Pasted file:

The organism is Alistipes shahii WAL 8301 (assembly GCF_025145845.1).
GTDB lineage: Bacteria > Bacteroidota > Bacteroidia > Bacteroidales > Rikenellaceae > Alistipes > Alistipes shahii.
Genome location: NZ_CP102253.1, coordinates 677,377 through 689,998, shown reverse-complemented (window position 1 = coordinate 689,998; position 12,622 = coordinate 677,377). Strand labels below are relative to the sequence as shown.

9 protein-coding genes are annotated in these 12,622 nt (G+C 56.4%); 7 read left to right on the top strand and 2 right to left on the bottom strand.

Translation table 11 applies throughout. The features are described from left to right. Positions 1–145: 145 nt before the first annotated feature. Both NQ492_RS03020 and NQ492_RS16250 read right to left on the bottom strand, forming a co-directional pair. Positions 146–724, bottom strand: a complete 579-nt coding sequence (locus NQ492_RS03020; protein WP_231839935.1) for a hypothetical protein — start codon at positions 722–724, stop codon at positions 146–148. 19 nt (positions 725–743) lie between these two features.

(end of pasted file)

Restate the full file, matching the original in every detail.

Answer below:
The organism is Alistipes shahii WAL 8301 (assembly GCF_025145845.1).
GTDB lineage: Bacteria > Bacteroidota > Bacteroidia > Bacteroidales > Rikenellaceae > Alistipes > Alistipes shahii.
Genome location: NZ_CP102253.1, coordinates 677,377 through 689,998, shown reverse-complemented (window position 1 = coordinate 689,998; position 12,622 = coordinate 677,377). Strand labels below are relative to the sequence as shown.

9 protein-coding genes are annotated in these 12,622 nt (G+C 56.4%); 7 read left to right on the top strand and 2 right to left on the bottom strand.

Translation table 11 applies throughout. The features are described from left to right. Positions 1–145: 145 nt before the first annotated feature. Both NQ492_RS03020 and NQ492_RS16250 read right to left on the bottom strand, forming a co-directional pair. Positions 146–724, bottom strand: a complete 579-nt coding sequence (locus NQ492_RS03020; protein WP_231839935.1) for a hypothetical protein — start codon at positions 722–724, stop codon at positions 146–148. 19 nt (positions 725–743) lie between these two features.